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An analysis of survey data from more than 50 health care workers in Massachusetts offers insight into the effects of the COVID-19 pandemic
Data from a study of healthcare providers confirm what many in the field already knew as reality: the COVID-19 pandemic has exacerbated burnout in the medical community.
A mixed methods study including healthcare providers in Massachusetts, results of the study suggest more than half of all respondents reported a decrease in mental health, with nearly 30% reporting a new or worsening mental health condition and 37% now expecting to leave the field in the next 5 years.1
“These findings highlight the far-reaching impact of the COVID-19 pandemic,” said lead investigator Rebecca Perkins, MD, professor of obstetrics and gynecology at the Boston University Chobanian and Avedisian School of Medicine.2 “Staffing shortages prevent healthcare workers from taking the best care of their patients, leading to moral injury. Bringing health-care leadership and frontline workers together is essential if we are to solve this problem.”
Although the World Health Organization declared the COVID-19 pandemic no longer constitutes a public health emergency of international concern in early May, it has become obvious to the medical community, and general public alike, the effects of COVID-19 will be felt for decades.3 Perkins, who also serves as an obstetrician and gynecologist at Boston Medical Center, has witnessed the effects of the pandemic from the frontlines of the health system.
With this in mind, Perkins and a team of colleagues designed the current study with the intent of providing a snapshot of the current state of mental health among health care providers through surveys and interviews. Per trial protocol, participants took part in one-on-one qualitative interviews followed by a cross-sectional online survey. Investigators pointed out all interviews occurred from April 22-September 7, 2021.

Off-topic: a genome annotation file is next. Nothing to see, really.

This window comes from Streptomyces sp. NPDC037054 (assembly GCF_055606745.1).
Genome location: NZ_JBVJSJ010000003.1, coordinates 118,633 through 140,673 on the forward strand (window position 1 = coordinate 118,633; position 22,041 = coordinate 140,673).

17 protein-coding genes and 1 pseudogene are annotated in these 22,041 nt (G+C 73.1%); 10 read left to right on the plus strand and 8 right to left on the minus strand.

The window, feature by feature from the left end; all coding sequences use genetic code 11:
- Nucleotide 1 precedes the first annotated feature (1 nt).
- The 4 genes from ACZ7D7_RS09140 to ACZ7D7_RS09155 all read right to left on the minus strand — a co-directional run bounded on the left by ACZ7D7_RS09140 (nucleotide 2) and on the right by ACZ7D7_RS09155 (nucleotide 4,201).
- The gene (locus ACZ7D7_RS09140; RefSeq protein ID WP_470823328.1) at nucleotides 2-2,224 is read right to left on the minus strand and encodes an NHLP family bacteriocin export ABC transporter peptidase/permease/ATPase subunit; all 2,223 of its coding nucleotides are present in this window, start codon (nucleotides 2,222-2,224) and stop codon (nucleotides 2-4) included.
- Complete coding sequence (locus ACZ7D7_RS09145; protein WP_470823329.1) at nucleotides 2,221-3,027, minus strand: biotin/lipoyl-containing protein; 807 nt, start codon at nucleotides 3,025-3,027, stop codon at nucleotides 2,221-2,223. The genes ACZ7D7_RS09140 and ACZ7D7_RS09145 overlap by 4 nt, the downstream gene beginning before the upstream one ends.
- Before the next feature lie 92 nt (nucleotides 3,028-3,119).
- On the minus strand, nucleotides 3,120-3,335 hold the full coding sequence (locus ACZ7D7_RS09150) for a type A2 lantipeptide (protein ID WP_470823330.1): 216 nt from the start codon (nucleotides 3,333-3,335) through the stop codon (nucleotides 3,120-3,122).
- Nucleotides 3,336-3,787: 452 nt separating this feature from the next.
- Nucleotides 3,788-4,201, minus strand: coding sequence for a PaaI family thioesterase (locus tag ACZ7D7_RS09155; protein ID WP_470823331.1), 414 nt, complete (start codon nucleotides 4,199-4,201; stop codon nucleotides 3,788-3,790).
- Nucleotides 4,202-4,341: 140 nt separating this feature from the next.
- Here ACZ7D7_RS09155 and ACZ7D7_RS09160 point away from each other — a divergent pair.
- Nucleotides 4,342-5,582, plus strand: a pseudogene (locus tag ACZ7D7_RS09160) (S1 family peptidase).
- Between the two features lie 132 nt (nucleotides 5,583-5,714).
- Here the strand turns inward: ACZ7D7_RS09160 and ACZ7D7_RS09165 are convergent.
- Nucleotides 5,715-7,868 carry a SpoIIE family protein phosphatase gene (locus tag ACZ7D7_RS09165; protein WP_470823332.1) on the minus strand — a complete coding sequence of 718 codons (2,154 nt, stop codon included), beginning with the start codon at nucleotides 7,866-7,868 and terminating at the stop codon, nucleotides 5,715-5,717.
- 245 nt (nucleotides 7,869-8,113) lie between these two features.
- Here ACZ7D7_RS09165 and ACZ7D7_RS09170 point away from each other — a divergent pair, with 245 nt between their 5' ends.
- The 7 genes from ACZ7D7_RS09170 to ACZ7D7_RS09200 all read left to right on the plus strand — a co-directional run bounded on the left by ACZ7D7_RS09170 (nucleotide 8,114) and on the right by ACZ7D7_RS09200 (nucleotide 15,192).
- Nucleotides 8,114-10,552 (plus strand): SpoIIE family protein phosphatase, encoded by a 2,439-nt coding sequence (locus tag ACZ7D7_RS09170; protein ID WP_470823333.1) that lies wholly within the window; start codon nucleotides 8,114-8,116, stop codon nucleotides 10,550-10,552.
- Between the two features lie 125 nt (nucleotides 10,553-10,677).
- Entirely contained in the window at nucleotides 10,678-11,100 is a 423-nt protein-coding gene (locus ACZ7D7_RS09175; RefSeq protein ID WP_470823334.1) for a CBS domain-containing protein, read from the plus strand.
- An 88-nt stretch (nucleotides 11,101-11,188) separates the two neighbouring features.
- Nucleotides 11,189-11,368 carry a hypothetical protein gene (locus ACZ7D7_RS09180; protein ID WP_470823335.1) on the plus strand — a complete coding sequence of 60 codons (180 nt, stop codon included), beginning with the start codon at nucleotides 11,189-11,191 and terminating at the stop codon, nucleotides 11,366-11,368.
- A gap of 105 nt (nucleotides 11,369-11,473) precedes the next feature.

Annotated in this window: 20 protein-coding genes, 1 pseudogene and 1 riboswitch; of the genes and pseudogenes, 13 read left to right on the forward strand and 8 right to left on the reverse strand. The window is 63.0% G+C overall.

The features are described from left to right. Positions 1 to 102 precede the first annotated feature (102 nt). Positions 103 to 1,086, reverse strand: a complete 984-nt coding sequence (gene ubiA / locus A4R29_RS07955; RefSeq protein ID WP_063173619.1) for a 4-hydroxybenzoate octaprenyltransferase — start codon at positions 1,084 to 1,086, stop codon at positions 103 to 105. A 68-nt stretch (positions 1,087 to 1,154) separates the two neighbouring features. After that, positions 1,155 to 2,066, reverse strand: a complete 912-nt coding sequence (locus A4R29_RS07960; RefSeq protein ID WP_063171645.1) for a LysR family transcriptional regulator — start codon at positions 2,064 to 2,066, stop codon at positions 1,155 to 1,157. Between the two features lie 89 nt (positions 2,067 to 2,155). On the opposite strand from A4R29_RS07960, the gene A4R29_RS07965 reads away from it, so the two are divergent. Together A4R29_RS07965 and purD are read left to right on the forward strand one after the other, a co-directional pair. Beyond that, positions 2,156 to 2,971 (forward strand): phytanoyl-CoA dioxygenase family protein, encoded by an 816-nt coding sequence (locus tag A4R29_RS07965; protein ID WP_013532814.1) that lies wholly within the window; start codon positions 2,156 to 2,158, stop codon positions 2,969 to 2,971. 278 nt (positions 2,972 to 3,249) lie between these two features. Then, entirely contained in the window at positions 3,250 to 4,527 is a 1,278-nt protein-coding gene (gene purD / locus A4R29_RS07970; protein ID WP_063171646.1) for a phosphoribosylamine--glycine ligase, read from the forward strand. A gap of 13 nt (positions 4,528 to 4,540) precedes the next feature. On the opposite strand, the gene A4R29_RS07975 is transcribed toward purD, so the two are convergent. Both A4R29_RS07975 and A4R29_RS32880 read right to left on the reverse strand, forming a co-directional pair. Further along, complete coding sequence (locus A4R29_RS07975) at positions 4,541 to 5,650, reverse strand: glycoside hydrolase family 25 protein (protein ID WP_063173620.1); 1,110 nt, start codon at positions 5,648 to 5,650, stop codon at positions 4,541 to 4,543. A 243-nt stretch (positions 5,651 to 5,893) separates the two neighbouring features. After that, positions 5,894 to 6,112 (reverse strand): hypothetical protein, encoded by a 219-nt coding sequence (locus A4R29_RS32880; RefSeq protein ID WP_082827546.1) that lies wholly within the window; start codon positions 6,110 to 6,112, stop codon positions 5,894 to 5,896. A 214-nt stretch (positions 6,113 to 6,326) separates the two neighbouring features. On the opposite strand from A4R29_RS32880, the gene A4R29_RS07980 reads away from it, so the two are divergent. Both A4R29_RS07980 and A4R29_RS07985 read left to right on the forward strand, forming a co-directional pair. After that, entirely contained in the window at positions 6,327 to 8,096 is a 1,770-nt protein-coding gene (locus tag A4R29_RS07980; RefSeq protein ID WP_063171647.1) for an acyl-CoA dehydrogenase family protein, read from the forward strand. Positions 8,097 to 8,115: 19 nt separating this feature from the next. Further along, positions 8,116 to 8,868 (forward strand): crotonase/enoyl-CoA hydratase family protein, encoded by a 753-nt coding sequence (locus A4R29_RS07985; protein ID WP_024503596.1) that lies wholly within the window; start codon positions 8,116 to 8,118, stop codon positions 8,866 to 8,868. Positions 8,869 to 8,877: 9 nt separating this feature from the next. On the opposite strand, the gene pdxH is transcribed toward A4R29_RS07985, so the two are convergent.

In total, the study cohort included 52 interview participants. The cohort of 52 ranged in age from 22-74 years old, 79% were female, and 56% were White. The majority of these patricians were physicians (37%), advanced practice providers (15%), or nurses (10%). The most common place of employment were hospitals (46%) or outpatient clinics (33%). Investigators pointed out this cohort represented several different specialties, included obstetrics/gynecology (21%), emergency medicine (17%), and ICU or critical care specialists (8%).1
Upon analysis of survey results, Investigators found interviewees report high levels of stress and anxiety due to levels of frequent exposure to patient deaths from COVID-19. Specifically, 55% of respondents reported worse mental health than before the pandemic, 29% reported a new or worsening mental health condition for themselves or their family, and 59% reported feeling burned out at least once a week. Investigators also highlighted 37% of respondents reported an intention to leave healthcare within the next 5 years.1
“Before this year you were able to come in hold your loved ones …, and it was a soul crushing to see people just like, die alone in a room with therapists, a nurse holding their hand … that was tough to do repeatedly,” reads a response highlighted by investigators.1
When assessing responses on ideas for decreasing attrition among healthcare providers, results indicated higher salaries (91%), flexible schedules (90%), and increased support to care for patients (89%) were common responses.1
“The mental health of your doctor, nurse etc. impacts the quality of care they can provide. Reductions in health-care staff will negatively impact the patient experience and the quality of care that patients receive,” adds Perkins, who also is an obstetrician & gynecologist at Boston Medical Center.2